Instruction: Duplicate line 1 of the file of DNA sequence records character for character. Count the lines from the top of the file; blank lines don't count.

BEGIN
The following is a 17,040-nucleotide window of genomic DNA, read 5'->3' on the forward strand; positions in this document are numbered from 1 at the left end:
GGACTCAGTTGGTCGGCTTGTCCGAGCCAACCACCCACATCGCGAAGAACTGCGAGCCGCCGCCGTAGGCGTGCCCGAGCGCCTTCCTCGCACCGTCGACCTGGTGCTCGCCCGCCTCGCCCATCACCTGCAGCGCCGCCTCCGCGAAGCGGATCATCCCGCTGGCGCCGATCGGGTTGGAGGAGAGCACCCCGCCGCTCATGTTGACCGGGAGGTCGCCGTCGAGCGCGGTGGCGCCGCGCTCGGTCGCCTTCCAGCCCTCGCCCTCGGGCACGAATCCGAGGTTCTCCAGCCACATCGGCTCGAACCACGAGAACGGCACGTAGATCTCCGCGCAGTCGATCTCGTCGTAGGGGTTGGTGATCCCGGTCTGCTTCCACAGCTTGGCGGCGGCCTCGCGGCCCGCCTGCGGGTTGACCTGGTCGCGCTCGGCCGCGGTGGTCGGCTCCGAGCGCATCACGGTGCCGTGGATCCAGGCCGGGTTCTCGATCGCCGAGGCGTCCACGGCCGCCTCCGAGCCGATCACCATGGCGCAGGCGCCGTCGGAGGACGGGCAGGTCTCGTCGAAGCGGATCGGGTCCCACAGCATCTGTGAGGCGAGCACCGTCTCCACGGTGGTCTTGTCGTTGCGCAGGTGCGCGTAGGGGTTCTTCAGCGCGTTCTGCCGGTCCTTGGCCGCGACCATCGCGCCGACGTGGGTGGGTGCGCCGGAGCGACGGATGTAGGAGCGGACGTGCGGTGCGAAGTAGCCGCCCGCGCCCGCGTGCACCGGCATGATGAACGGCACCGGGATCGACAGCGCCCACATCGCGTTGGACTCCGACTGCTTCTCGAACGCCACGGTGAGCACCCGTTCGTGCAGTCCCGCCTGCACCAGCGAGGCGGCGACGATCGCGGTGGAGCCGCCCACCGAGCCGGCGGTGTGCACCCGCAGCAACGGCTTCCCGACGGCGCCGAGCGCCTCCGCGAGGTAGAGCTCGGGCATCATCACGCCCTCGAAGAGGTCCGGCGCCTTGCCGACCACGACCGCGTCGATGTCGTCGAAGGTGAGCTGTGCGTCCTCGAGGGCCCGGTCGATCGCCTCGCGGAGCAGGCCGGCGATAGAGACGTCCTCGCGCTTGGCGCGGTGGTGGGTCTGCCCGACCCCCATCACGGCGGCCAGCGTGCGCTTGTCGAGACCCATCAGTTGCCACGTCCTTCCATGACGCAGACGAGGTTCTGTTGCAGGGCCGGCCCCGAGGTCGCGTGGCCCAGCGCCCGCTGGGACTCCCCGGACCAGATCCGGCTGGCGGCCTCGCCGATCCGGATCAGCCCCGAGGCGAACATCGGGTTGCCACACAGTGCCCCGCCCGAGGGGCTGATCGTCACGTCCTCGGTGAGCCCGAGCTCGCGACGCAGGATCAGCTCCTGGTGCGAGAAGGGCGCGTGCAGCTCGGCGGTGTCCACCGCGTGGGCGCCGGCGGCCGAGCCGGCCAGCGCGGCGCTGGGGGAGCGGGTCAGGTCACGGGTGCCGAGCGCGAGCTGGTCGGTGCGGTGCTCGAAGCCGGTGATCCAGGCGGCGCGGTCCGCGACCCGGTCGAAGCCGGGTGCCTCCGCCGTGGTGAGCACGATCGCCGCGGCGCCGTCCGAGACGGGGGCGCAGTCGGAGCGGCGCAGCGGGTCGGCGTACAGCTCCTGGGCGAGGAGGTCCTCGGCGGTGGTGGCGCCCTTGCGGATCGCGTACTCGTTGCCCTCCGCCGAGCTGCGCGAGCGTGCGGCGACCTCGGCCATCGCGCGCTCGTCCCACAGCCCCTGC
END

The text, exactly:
The following is a 17,040-nucleotide window of genomic DNA, read 5'->3' on the forward strand; positions in this document are numbered from 1 at the left end: